So What Does It Take To Be A Successful Shed Hunter?
#1. Binoculars. #2. A bottle of Water. Finally #3. A location to shed hunt at.
On Your Mark: Get Set.
Let's prioritize our search with specific hot spots.
Lights Out: Beds Are For Sheds.
Currently, bucks are bedding in two main areas. The First - South facing slopes that provide ample solar cover for warmth. A buck's requirement of this spot is convenient escape routes due to their vulnerability of being in the open. The Second - Nasty thermal pockets with the thickest underbrush and growth they can find. This type of bed gives them protection from brisk winds on cloudy days, heavy snow falls and lurking predators. Finding these bedding areas, however, isn't so cut-and-dried, for a secure rest spot is vital to their survival. This is where glassing and patterning their movement comes in to play, and once you've positively zeroed in on their sleepy haunts, you, too, will have found yourself swimming in sheds.
Food: Find Where They Dine.
During winter's bitter frigid temps, deer require large amounts of high-carbohydrate foods and they need them on a regular basis. In essence, find the food and you'll find the antlers. So spend your time wisely between bedding and feeding areas and the ground that separates them. Here in the Midwest, Kansas, we target corn, soybeans, milo, and other food sources that whitetails prefer. Winter wheat is a good bet, too, but deer in general have to consume four times as much of it, compared to the sorghums stated above, for adequate nutrients and calorie intake.
Connect Four: You Win.
Travel is imminent in a buck's life and at this point in time it's fairly predictable. He'll awake from a deep snooze and slowly meander from his bed to his favorite restaurant, or field, and this travel corridor will display visible signs of traffic, which will make identifying it a breeze. Deep snow gives the avid shed hunter a huge advantage, as well, in regards to tracking, and the same holds true for fresh snowfall. It's crucial to pay attention to areas of impact on these trails during your shed hunt, where jumping a fence or climbing a steep embankment is inevitable. Situations like the before mentioned tend to jar antlers free more rapidly which is attributed to robust movement on the bucks part.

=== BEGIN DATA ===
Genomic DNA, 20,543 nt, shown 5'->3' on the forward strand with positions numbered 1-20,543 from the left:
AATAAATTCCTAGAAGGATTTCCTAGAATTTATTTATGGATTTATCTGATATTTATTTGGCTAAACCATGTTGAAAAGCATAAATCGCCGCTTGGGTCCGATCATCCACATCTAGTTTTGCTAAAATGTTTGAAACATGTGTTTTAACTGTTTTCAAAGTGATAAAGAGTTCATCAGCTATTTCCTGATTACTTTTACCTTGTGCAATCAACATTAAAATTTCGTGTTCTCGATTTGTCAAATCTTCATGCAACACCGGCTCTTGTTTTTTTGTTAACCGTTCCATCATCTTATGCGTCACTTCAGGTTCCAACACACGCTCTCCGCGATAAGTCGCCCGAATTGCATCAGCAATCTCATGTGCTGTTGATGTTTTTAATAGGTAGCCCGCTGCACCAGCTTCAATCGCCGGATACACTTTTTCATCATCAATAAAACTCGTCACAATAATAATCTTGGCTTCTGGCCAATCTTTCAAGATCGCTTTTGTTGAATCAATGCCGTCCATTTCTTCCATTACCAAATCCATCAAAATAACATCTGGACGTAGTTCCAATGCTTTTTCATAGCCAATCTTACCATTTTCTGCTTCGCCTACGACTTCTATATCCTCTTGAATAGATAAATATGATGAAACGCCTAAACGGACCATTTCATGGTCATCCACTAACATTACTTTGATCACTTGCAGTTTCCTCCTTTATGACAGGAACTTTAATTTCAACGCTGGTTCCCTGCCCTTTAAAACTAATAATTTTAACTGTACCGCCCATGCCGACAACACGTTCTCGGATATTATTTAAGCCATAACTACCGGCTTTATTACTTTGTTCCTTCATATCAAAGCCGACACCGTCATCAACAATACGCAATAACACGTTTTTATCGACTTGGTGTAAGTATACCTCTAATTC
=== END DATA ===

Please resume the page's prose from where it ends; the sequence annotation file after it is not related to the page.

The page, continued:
A Time To Reflect: The End.
Can you imagine the thrill of finding a moose shed? Or how your friends would react when you told them about it. I'm sure it would go something like this. "Hey Frank, what did you do today?" "Well, Trav, I got my prostate checked and picked up some cantaloupe and fritters. How about you?" "I found a moose shed, Frank, that's as big as your ears and it didn't take some guy sticking his finger up my butt to do it!" Okay, it would never unfold that way, but I digress. Shed hunting is one of the coolest, family friendly, pastimes that most Americans know jack-squat about, and, with that in mind, now until some point in April our farmlands and forests will be littered with elk, mule deer, whitetail deer, antelope and, yes, moose sheds and those that hunt for them.
To wrap, sure, there's a chance you won't find a shed at all, but I'm certain you'll uncover new rubs, scrapes, ambush locations and gain a better perspective of wildlife, entirely.
Hugs, Handshakes and Happy Hunting.